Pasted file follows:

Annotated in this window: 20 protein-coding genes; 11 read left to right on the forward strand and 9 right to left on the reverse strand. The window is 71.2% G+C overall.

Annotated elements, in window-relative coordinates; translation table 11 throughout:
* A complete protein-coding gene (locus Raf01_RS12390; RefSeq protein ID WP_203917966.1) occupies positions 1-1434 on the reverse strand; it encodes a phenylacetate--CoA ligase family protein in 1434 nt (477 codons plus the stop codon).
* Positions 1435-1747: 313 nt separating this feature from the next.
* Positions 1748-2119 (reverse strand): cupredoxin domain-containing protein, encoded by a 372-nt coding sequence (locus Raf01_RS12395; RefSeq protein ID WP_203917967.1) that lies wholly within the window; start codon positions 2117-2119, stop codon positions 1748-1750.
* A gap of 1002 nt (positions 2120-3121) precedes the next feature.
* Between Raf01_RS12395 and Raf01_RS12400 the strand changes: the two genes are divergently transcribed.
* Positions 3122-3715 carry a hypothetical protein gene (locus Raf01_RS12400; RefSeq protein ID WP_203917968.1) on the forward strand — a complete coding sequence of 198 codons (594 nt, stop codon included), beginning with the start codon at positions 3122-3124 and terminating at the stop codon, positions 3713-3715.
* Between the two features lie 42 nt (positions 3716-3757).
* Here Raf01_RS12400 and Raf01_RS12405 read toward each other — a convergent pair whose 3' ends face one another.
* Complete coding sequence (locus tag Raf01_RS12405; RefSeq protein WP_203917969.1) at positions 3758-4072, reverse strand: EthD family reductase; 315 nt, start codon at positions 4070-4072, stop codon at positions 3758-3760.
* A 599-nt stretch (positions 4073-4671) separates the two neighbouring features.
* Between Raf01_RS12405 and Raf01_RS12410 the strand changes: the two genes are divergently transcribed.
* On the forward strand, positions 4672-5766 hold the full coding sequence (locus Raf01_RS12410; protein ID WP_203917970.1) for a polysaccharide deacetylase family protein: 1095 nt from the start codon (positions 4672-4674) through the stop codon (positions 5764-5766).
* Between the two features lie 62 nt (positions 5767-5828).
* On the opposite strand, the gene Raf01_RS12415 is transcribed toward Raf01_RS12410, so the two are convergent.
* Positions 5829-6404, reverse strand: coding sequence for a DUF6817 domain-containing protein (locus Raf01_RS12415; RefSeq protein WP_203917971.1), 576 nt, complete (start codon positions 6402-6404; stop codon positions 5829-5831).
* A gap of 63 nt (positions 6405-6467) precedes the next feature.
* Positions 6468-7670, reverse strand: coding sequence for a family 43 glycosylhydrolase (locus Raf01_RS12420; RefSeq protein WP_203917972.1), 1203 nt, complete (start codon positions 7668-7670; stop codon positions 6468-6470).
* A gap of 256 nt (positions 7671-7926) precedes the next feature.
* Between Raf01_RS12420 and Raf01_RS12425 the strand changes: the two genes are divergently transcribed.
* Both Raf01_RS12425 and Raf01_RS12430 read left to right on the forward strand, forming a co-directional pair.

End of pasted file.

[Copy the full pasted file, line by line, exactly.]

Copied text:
Annotated in this window: 20 protein-coding genes; 11 read left to right on the forward strand and 9 right to left on the reverse strand. The window is 71.2% G+C overall.

Annotated elements, in window-relative coordinates; translation table 11 throughout:
* A complete protein-coding gene (locus Raf01_RS12390; RefSeq protein ID WP_203917966.1) occupies positions 1-1434 on the reverse strand; it encodes a phenylacetate--CoA ligase family protein in 1434 nt (477 codons plus the stop codon).
* Positions 1435-1747: 313 nt separating this feature from the next.
* Positions 1748-2119 (reverse strand): cupredoxin domain-containing protein, encoded by a 372-nt coding sequence (locus Raf01_RS12395; RefSeq protein ID WP_203917967.1) that lies wholly within the window; start codon positions 2117-2119, stop codon positions 1748-1750.
* A gap of 1002 nt (positions 2120-3121) precedes the next feature.
* Between Raf01_RS12395 and Raf01_RS12400 the strand changes: the two genes are divergently transcribed.
* Positions 3122-3715 carry a hypothetical protein gene (locus Raf01_RS12400; RefSeq protein ID WP_203917968.1) on the forward strand — a complete coding sequence of 198 codons (594 nt, stop codon included), beginning with the start codon at positions 3122-3124 and terminating at the stop codon, positions 3713-3715.
* Between the two features lie 42 nt (positions 3716-3757).
* Here Raf01_RS12400 and Raf01_RS12405 read toward each other — a convergent pair whose 3' ends face one another.
* Complete coding sequence (locus tag Raf01_RS12405; RefSeq protein WP_203917969.1) at positions 3758-4072, reverse strand: EthD family reductase; 315 nt, start codon at positions 4070-4072, stop codon at positions 3758-3760.
* A 599-nt stretch (positions 4073-4671) separates the two neighbouring features.
* Between Raf01_RS12405 and Raf01_RS12410 the strand changes: the two genes are divergently transcribed.
* On the forward strand, positions 4672-5766 hold the full coding sequence (locus Raf01_RS12410; protein ID WP_203917970.1) for a polysaccharide deacetylase family protein: 1095 nt from the start codon (positions 4672-4674) through the stop codon (positions 5764-5766).
* Between the two features lie 62 nt (positions 5767-5828).
* On the opposite strand, the gene Raf01_RS12415 is transcribed toward Raf01_RS12410, so the two are convergent.
* Positions 5829-6404, reverse strand: coding sequence for a DUF6817 domain-containing protein (locus Raf01_RS12415; RefSeq protein WP_203917971.1), 576 nt, complete (start codon positions 6402-6404; stop codon positions 5829-5831).
* A gap of 63 nt (positions 6405-6467) precedes the next feature.
* Positions 6468-7670, reverse strand: coding sequence for a family 43 glycosylhydrolase (locus Raf01_RS12420; RefSeq protein WP_203917972.1), 1203 nt, complete (start codon positions 7668-7670; stop codon positions 6468-6470).
* A gap of 256 nt (positions 7671-7926) precedes the next feature.
* Between Raf01_RS12420 and Raf01_RS12425 the strand changes: the two genes are divergently transcribed.
* Both Raf01_RS12425 and Raf01_RS12430 read left to right on the forward strand, forming a co-directional pair.